1. Miracle, Vickie RN, EdD, CCRN, CCNS, CCRC, Editor, DCCN

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Far too many people, including healthcare providers, still believe that women do not have heart disease, at least until after menopause. The media has done a good job in trying to educate the public, especially women. Heart disease is a real threat to women at any age and is the leading killer of both women and men in the United States today. I recently conducted an informal poll before writing this editorial and found that most women still believe the leading cause of death for women is breast cancer. 1


So why is it so difficult to convince certain women about the risk of heart disease and the importance of taking action to reduce the risk? The blame can be placed partially on history. Only in the past few years has medical science realized that the chance of a premenopausal woman having heart disease is a real problem. Physicians of all specialties, including cardiology and gynecology, told patients that heart disease prior to menopause was very low. In addition, even after menopause, the risk of heart disease was low for those women who took hormone replacement therapy. After several studies, we know now this is not true, either. Hormone replacement therapy is not the magic bullet we all wanted and tried to believe.


Certain healthcare providers still are reluctant to admit that women do have heart disease, especially before menopause. For example, I recently cared for a 32-year-old woman who had been complaining of chest pain to her primary care physician for 3 months. The physician did not conduct any tests and told the patient she was too young to have heart disease. He then prescribed a sedative and told her to relax. She was not happy with this advice and lack of care and visited another primary care physician. The internist gave her the same information and prescribed a second sedative. Again, no cardiac testing was done. One week before I met her, she presented with chest pain to an ER at another hospital. Once again, the emergency physician told her there was nothing wrong with her heart based on her age. He advised her to take the sedatives prescribed by the other physicians. None of these physicians ordered an electrocardiogram (ECG) or recommended further testing.


I met this remarkable woman when she presented to the ER. She was complaining of chest pain and arrived in the ER via ambulance. The ER physician ordered an ECG and a cardiac profile. The ECG showed an acute anterior myocardial infarction (MI). She was immediately transferred to the cardiac catheterization laboratory for emergent percutaneous coronary artery angioplasty (PTCA). The PTCA was unsuccessful and she underwent emergent coronary artery bypass surgery (CABS). The surgery went well and she had no further complications.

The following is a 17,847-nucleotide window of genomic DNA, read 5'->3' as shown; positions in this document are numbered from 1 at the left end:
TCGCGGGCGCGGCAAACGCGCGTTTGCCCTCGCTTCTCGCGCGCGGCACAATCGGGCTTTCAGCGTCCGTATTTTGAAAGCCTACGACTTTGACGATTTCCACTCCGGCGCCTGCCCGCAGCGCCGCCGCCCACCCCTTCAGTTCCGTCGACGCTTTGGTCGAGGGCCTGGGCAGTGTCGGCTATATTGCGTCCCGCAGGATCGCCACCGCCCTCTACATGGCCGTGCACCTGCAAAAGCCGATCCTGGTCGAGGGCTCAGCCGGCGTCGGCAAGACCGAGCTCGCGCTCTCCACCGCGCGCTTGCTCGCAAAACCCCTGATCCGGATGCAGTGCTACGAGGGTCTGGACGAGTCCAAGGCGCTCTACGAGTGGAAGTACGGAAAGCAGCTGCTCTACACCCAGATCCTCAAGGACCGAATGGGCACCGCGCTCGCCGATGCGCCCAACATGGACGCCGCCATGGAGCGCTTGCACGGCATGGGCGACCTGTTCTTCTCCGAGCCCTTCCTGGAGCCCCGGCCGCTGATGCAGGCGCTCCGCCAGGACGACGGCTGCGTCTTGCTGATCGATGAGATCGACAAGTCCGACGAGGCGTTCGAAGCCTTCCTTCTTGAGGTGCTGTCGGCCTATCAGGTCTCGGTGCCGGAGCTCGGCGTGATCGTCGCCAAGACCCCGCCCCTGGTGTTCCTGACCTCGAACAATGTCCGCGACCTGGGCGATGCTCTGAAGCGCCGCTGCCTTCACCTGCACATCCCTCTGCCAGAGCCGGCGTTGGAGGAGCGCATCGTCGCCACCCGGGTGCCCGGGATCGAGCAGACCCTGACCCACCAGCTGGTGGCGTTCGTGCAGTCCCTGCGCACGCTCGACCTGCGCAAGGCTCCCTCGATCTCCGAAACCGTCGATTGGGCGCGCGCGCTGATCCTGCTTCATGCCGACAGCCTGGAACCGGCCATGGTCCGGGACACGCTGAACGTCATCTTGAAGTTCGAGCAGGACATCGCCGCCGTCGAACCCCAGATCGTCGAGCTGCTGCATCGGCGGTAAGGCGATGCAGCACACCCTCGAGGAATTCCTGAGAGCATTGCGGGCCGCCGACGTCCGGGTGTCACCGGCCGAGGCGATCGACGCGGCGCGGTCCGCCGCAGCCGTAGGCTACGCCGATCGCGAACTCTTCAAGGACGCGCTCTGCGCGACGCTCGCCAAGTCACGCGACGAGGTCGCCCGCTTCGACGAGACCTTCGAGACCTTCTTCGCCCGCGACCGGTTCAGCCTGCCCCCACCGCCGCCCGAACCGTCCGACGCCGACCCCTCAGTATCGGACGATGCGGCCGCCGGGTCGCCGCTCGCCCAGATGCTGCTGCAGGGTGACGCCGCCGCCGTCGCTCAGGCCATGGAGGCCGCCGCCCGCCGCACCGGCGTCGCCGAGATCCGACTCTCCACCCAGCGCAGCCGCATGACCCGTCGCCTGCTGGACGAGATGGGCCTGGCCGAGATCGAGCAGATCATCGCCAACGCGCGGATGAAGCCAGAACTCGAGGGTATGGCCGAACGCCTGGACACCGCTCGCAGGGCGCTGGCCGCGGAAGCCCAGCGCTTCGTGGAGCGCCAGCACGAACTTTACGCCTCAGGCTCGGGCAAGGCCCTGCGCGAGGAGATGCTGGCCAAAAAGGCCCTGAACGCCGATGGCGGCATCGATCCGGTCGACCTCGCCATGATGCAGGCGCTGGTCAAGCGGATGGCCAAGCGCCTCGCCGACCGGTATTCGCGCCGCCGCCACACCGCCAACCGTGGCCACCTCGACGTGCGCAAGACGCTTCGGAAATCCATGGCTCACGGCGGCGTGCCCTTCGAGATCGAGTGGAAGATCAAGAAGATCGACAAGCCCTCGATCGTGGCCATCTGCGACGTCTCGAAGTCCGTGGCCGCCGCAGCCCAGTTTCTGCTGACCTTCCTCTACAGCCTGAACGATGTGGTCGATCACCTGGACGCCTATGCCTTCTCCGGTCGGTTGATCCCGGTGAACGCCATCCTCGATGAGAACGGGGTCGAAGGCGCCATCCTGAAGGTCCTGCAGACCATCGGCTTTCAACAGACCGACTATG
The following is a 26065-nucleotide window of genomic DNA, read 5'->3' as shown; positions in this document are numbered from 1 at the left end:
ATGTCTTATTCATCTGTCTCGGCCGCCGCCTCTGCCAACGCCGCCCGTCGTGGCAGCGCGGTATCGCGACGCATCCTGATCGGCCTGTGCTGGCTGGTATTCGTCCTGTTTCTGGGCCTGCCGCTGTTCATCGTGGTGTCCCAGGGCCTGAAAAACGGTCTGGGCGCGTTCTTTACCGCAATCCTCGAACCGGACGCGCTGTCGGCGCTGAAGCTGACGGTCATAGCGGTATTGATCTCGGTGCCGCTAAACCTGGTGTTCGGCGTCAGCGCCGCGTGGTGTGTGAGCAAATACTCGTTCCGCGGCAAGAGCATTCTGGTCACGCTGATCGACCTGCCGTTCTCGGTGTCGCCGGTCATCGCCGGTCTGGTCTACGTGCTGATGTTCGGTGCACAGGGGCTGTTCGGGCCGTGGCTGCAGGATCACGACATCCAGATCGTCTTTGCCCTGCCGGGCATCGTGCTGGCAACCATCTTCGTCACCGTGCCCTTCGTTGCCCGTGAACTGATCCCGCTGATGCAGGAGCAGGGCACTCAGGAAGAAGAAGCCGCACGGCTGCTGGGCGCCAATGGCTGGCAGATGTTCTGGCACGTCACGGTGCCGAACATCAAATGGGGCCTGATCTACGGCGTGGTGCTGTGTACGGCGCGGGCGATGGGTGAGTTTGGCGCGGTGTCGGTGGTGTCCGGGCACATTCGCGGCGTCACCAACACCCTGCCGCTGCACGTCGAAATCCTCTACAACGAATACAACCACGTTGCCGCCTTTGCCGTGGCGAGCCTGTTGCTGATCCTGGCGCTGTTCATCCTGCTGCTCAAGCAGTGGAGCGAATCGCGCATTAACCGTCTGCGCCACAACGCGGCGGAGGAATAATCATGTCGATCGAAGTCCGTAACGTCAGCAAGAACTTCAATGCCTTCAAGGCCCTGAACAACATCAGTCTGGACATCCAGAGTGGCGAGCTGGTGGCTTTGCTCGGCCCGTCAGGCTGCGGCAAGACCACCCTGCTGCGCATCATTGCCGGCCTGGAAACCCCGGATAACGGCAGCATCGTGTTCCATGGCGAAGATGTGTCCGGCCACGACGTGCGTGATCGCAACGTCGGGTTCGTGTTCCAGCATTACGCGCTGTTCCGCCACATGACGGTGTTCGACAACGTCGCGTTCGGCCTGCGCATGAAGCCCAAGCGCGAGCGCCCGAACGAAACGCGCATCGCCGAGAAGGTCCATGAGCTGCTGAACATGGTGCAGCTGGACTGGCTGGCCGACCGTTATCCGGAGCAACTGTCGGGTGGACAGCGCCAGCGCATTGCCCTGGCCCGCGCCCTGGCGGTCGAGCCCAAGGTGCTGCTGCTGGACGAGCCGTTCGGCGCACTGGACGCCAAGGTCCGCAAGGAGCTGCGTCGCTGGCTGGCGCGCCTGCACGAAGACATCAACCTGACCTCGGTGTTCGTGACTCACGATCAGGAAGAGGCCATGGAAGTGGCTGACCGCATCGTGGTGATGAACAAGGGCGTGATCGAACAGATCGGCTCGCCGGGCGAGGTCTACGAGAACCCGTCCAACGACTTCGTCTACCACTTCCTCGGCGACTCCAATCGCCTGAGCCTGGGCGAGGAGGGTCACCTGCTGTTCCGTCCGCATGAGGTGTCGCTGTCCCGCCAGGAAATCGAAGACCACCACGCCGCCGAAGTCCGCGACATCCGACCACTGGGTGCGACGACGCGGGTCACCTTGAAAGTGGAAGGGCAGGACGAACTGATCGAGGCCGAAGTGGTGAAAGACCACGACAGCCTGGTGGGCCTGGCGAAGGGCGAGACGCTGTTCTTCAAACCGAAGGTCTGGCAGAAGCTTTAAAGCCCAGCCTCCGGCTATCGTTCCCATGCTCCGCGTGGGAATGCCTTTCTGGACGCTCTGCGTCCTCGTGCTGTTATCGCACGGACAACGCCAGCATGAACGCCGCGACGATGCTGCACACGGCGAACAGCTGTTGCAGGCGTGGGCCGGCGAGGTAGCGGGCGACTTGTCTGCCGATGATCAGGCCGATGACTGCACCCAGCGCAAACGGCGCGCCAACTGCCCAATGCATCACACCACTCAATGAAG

I had the opportunity to talk with her after the surgery. I was conducting a research study about social support for women after CABS. She was angry at the healthcare system because she believed it had treated her badly. I agreed. I admired her courage and tenacity in continuing to seek healthcare for her heart disease. As we talked, she told me she had several risk factors for heart disease, but no one had ever asked before. She was a smoker and her mother died of a MI at the age of 30. She commented that nurses paid more attention to her symptoms and multiple risk factors than the physicians.


Recently the media has helped bring this topic to the attention of the public. Women's heart centers are opening at several facilities and are competing for patients. These facilities have an ongoing media attack to attract females to their centers. Even though this approach may be murky, it serves a good purpose. Women are starting to believe they can have heart disease and are seeking care.


Women may have different symptoms than men and this can make it more difficult to diagnose. 1 Women often complain of fatigue, shortness of air, palpitations, and chest pressure. Even those presenting with different symptoms may have heart disease. The risk factors for heart disease are the same for women and men: smoking, hypercholesterolemia, hypertension, diabetes, obesity, sedentary lifestyle, age, family history of heart disease, and stress. As nurses, we must assess women for these risk factors. If risk factors are present, we must educate our female patients on ways to reduce their risk of heart disease.


As critical care nurses, we have a responsibility to educate the public and other healthcare providers about the very real threat of heart disease to women. Preferably, we should make attempts to educate women before we see them in our critical care units. We must be proactive in this area, not reactive. We have several opportunities to educate the public. For example, volunteer to speak to women in various settings such as a class at a local community center or in schools or churches. We also must teach continuing education classes for healthcare providers about heart disease. Also, do not be afraid to confront a physician or any other healthcare provider who believes women do not have heart disease and may not be treating women appropriately or taking their complaints seriously. I did this recently when a cardiologist commented that he was tired of seeing women who thought they had heart problems and when "all they need is to calm down." A discussion about women and heart disease followed; hopefully he will be better prepared to address this issue with his female patients.


Remember, heart disease strikes 1 of every 2 Americans. Education is the key to reducing this number. As critical care nurses we can reduce the number of women dying from heart disease.




1. Cheek D, Cesan A. What's different about heart disease in women? Nursing2003. 2003; 33( 8):36-42. [Context Link]